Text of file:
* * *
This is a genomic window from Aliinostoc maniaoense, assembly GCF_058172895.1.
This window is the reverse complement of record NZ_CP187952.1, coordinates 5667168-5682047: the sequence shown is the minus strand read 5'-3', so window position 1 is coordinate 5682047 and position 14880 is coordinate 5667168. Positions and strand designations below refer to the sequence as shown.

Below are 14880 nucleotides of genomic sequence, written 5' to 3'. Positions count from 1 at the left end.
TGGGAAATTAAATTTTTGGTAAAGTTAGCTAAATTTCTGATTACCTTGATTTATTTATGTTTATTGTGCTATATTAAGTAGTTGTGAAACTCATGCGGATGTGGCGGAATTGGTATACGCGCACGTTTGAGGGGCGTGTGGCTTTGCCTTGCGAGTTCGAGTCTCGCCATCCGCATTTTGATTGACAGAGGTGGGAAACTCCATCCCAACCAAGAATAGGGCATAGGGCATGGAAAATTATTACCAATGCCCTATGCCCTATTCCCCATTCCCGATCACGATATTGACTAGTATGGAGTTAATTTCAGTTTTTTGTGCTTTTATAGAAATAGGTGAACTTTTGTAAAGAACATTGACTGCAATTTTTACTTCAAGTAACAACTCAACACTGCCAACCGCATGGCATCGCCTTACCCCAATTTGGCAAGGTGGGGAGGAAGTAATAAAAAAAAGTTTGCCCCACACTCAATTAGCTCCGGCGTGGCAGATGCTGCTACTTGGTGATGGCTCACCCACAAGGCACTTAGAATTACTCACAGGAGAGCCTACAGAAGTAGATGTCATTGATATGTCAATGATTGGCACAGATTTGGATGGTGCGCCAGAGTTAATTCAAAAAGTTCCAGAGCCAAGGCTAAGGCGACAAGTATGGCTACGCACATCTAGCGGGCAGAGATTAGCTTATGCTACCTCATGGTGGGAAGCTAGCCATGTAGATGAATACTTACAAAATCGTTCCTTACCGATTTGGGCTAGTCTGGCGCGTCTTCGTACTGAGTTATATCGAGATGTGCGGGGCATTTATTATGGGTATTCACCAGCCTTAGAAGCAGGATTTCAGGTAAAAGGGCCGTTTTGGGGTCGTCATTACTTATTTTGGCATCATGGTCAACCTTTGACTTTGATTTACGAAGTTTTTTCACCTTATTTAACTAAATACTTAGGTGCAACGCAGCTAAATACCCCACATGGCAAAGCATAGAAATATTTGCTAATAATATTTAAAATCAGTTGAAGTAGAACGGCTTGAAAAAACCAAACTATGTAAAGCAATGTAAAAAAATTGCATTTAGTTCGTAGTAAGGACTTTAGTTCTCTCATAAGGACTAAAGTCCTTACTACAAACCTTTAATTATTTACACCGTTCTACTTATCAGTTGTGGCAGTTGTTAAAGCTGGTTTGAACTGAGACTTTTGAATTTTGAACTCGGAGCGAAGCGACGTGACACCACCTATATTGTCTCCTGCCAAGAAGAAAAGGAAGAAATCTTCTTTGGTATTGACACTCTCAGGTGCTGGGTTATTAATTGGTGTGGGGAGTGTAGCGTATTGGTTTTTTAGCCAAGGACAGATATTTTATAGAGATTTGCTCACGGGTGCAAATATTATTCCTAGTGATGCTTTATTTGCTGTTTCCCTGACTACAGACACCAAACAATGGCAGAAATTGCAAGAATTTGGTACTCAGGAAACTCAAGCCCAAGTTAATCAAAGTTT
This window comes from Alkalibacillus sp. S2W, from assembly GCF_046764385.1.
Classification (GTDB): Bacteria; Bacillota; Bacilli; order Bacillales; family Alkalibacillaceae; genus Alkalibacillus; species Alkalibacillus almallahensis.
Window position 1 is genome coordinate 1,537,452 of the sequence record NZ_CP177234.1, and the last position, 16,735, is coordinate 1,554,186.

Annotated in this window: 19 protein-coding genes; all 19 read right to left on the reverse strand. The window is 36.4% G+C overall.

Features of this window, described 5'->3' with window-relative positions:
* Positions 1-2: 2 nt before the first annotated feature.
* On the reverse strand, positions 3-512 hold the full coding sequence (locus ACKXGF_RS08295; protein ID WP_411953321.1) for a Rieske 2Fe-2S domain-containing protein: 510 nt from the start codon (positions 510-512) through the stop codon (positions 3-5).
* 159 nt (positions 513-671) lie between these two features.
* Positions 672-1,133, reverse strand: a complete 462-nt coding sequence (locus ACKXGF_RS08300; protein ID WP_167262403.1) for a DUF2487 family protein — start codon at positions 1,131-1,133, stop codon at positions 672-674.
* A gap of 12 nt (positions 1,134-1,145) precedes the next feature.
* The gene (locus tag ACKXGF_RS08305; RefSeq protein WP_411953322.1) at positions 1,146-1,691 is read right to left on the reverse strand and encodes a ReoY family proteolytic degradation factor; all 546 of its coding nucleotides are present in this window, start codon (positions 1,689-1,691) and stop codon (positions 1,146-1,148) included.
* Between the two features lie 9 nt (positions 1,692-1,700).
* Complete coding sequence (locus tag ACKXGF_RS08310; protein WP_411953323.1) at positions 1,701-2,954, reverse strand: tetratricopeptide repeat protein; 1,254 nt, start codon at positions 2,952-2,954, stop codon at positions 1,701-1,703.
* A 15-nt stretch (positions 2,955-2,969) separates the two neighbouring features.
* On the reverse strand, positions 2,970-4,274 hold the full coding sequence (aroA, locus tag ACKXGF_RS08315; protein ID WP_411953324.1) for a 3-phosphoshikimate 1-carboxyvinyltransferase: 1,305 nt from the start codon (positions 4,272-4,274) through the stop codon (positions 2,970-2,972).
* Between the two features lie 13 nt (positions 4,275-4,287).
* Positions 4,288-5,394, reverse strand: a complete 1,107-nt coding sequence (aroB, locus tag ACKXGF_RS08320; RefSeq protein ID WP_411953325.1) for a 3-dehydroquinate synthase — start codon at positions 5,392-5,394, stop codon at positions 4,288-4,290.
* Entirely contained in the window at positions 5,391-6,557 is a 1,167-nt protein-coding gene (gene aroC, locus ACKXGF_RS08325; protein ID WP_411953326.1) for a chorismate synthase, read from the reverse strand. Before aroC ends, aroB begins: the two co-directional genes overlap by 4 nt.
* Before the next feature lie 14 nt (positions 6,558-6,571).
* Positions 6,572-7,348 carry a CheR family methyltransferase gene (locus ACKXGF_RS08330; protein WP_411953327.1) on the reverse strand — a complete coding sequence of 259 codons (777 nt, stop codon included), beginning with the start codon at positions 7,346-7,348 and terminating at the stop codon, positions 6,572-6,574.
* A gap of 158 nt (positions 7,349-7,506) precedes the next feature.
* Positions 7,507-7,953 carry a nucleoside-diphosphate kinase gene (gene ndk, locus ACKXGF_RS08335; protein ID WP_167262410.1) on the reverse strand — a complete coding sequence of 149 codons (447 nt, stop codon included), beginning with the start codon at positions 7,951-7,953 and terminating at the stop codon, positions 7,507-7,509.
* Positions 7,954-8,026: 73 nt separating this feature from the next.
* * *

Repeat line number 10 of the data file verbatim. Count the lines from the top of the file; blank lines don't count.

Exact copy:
* Positions 1-2: 2 nt before the first annotated feature.